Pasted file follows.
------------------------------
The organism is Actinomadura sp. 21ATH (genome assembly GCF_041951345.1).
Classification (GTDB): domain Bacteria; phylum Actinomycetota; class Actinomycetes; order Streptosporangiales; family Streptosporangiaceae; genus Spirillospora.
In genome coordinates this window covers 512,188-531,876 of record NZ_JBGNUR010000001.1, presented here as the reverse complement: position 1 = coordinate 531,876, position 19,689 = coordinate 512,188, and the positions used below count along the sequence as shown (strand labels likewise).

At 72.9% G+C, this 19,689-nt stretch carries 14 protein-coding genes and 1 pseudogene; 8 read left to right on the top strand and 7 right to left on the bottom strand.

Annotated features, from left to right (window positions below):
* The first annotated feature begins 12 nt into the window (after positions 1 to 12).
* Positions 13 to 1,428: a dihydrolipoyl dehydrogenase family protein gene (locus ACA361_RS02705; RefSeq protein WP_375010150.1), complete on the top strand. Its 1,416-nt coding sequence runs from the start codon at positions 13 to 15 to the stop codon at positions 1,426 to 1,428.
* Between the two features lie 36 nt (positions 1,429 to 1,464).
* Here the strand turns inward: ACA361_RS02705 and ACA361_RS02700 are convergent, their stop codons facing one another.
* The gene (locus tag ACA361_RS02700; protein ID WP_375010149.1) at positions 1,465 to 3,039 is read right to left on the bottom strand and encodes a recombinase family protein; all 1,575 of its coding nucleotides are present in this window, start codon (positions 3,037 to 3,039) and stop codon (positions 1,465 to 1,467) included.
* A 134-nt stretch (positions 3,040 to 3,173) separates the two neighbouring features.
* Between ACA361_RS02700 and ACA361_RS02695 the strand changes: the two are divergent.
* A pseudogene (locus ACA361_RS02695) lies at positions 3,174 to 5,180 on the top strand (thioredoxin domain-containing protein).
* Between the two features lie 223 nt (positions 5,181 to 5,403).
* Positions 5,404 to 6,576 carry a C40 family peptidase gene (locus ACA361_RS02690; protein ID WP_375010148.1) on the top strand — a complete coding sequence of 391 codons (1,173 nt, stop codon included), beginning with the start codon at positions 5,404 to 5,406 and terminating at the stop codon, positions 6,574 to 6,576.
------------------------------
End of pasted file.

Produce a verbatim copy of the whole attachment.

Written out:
The organism is Actinomadura sp. 21ATH (genome assembly GCF_041951345.1).
Classification (GTDB): domain Bacteria; phylum Actinomycetota; class Actinomycetes; order Streptosporangiales; family Streptosporangiaceae; genus Spirillospora.
In genome coordinates this window covers 512,188-531,876 of record NZ_JBGNUR010000001.1, presented here as the reverse complement: position 1 = coordinate 531,876, position 19,689 = coordinate 512,188, and the positions used below count along the sequence as shown (strand labels likewise).

At 72.9% G+C, this 19,689-nt stretch carries 14 protein-coding genes and 1 pseudogene; 8 read left to right on the top strand and 7 right to left on the bottom strand.

Annotated features, from left to right (window positions below):
* The first annotated feature begins 12 nt into the window (after positions 1 to 12).
* Positions 13 to 1,428: a dihydrolipoyl dehydrogenase family protein gene (locus ACA361_RS02705; RefSeq protein WP_375010150.1), complete on the top strand. Its 1,416-nt coding sequence runs from the start codon at positions 13 to 15 to the stop codon at positions 1,426 to 1,428.
* Between the two features lie 36 nt (positions 1,429 to 1,464).
* Here the strand turns inward: ACA361_RS02705 and ACA361_RS02700 are convergent, their stop codons facing one another.
* The gene (locus tag ACA361_RS02700; protein ID WP_375010149.1) at positions 1,465 to 3,039 is read right to left on the bottom strand and encodes a recombinase family protein; all 1,575 of its coding nucleotides are present in this window, start codon (positions 3,037 to 3,039) and stop codon (positions 1,465 to 1,467) included.
* A 134-nt stretch (positions 3,040 to 3,173) separates the two neighbouring features.
* Between ACA361_RS02700 and ACA361_RS02695 the strand changes: the two are divergent.
* A pseudogene (locus ACA361_RS02695) lies at positions 3,174 to 5,180 on the top strand (thioredoxin domain-containing protein).
* Between the two features lie 223 nt (positions 5,181 to 5,403).
* Positions 5,404 to 6,576 carry a C40 family peptidase gene (locus ACA361_RS02690; protein ID WP_375010148.1) on the top strand — a complete coding sequence of 391 codons (1,173 nt, stop codon included), beginning with the start codon at positions 5,404 to 5,406 and terminating at the stop codon, positions 6,574 to 6,576.